Trauma Center: Under the Knife Review (Repost)

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Publisher: Atlus USA
Developer: Atlus

Platform: DS
Reviewed on DS

Surgeon Derek Stiles just completed his residency and started his new posting as a surgeon with Hope Hospital. Derek must face the challenges of saving patients from disastrous accidents and afflictions such as cancer, but his tremendous gift for healing soon puts Derek at the vanguard of a force battling bioterrorism.

Originally posted on January 27, 2006.

Kyle Ackerman

Trauma Center: Under the Knife truly explores the full potential of the DS. The game does not simply replicate with the touch screen functions that could have easily been performed using the DS buttons. Instead, Trauma Center transforms the DS touch screen into a window on the surgical theater in which Derek Styles operates. As Derek, you tap on the boxes lining the screen's sides to choose different surgical tools and set to work cutting, suturing, injecting, lasing, and even massaging a patient's heart back into action. At its root, Trauma Center is a reflex-intensive puzzle game, but the medical theme makes your actions with the stylus both more intuitive and much more satisfying.

The Future of Medicine

The game is an entertaining puzzle game and surgical simulator, but don't expect to use Trauma Center to prepare for medical school. Trauma Center is set in the year 2018, and surgery has progressed a great deal in just over a decade. In addition to conquering most cancers and AIDS, medicine has discovered a true wonder – an antibiotic gel that can sterilize any part of the body, inside or out, and can instantly heal small wounds and cuts. Moreover, while the medical terminology is easily sophisticated enough to fool those of us without medical backgrounds, not everything named by your surgical assistant is in the right place. Of course, this doesn't detract from the entertainment value of Trauma Center.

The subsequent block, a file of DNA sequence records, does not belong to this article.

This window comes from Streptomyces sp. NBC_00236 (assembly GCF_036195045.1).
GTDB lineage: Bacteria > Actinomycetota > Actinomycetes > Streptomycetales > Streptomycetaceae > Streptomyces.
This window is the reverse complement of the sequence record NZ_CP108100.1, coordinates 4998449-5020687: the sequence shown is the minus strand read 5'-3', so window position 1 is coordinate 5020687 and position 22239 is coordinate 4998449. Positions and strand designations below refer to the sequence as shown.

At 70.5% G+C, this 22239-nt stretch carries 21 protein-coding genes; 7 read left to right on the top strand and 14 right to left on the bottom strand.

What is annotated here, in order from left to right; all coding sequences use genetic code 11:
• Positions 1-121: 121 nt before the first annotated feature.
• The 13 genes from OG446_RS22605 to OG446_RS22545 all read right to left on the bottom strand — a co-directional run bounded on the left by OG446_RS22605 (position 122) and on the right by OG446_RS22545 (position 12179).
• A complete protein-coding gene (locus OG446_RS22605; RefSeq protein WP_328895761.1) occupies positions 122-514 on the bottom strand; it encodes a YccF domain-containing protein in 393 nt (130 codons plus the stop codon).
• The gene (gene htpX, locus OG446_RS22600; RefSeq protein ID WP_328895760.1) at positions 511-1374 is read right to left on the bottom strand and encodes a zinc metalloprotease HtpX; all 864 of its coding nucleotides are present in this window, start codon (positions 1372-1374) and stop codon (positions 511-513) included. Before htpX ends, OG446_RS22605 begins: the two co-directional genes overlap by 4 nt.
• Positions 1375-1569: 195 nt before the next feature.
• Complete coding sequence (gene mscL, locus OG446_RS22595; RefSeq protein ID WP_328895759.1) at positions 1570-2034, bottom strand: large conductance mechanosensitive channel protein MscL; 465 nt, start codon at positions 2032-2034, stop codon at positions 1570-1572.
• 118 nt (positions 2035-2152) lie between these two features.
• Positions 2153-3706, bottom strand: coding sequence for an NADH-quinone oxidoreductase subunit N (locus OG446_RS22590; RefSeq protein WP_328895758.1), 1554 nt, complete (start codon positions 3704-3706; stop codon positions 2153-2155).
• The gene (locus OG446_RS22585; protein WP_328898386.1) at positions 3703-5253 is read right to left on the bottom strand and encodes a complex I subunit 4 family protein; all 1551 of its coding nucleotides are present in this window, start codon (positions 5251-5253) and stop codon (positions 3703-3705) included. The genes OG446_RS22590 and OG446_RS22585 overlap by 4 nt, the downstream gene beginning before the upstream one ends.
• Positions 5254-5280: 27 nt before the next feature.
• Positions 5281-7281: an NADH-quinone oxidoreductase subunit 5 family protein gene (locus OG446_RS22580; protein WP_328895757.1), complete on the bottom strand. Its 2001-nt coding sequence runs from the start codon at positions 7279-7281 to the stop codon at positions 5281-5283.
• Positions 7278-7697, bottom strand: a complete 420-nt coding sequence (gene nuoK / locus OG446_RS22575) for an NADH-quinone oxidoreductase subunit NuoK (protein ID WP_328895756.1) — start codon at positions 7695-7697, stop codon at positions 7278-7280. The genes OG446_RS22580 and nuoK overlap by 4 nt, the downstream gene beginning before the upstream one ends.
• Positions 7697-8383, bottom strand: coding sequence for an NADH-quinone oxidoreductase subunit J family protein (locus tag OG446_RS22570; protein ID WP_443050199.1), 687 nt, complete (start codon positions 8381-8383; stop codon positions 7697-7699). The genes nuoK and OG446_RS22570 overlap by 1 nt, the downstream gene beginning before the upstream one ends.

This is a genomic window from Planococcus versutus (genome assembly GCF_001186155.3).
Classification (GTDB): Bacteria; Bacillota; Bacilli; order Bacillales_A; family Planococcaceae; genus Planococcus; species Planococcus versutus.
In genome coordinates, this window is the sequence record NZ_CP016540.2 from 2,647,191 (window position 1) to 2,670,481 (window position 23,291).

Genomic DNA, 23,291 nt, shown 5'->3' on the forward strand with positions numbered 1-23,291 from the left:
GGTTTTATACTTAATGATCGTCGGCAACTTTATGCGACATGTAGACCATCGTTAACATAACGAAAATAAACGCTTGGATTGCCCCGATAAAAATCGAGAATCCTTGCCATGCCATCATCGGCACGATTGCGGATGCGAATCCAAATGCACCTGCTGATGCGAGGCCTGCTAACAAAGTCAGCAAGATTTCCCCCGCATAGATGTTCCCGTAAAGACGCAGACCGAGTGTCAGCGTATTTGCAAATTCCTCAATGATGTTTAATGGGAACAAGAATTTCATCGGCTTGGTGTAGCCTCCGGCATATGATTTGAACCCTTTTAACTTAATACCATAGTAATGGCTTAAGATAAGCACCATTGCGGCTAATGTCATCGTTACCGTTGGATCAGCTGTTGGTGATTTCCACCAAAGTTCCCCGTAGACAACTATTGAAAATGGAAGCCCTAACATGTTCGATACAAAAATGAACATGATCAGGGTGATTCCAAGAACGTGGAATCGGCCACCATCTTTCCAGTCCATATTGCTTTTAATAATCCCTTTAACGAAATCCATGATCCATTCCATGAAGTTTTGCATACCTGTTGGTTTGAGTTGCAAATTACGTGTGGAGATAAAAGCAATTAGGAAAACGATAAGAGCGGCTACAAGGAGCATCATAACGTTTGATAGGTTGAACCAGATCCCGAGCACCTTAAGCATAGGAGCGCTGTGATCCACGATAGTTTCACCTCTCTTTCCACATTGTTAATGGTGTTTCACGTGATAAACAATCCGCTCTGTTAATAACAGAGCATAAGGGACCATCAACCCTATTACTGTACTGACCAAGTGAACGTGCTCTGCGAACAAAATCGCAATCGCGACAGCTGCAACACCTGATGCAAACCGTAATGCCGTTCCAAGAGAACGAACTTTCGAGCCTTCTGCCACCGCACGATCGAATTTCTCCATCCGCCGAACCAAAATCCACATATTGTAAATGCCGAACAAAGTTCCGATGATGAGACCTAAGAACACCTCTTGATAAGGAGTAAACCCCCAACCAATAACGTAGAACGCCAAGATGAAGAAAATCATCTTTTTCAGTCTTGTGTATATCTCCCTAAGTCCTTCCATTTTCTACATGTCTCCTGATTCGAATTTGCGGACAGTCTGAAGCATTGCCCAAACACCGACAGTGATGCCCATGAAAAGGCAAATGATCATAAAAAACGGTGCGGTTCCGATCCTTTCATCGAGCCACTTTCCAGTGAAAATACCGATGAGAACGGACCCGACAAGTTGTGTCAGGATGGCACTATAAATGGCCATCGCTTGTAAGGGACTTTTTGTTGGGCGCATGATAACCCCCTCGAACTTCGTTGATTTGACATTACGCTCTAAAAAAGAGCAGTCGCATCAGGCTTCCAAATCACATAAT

Derek's early surgical career teaches him the basics of surgery, as he deals with accidents, heart failure, cancers and aneurisms. But that's only enough to familiarize Derek with his instruments and begin to understand his true gift, the Healing Touch. The Healing Touch allows Derek to slow time and perform feats beyond even the greatest of ordinary surgeons.

The Horrors of Bioterrorism

Not long after the Healing Touch is revealed to Derek, he is contacted by Caduceus. Caduceus is a low-profile branch of the United States Department of Health and Human Services, authorized to work outside of conventional governmental authority to treat "incurable" diseases. And Caduceus is facing its greatest challenge, yet. Patients around the globe are coming down with a bioengineered disease designed to destroy humanity. Only Derek is fast enough to cope with the horror of GUILT – Gangliated Utrophin Immuno Latency Toxin.

Once Derek faces the different strands of GUILT, Trace Memory further departs from real medicine and more closely approaches its puzzle roots. Even so, the various strains of GUILT pose both mental and physical challenges, requiring quick thinking and dexterity to treat – ultimately revealing the horrific origin of GUILT. Throughout his career, Derek encounters challenges that go beyond the call of conventional medicine. He'll solve genetic puzzles, operate while traveling on a turbulent plane, and even use his surgical skills to defuse a bomb.

There is quite a bit of soap opera surrounding the many operations, as Derek interacts with his patients and coworkers, and this will require some patience from those who don't enjoy the console style of role-playing games in which you scroll through dialog a few lines at a time. Still, there is an engaging story and plenty of incredibly involving gameplay. If you were to complete every operation on the first try, the game might only take six or seven hours to complete, but expect to replay operations as you hone your skills. And once you complete the main storyline, there are even more difficult surgeries to test even the most advanced surgeons.

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This page contains a single entry by Editor published on August 17, 2012 12:00 AM.

Whiplash Review (Repost) was the previous entry.

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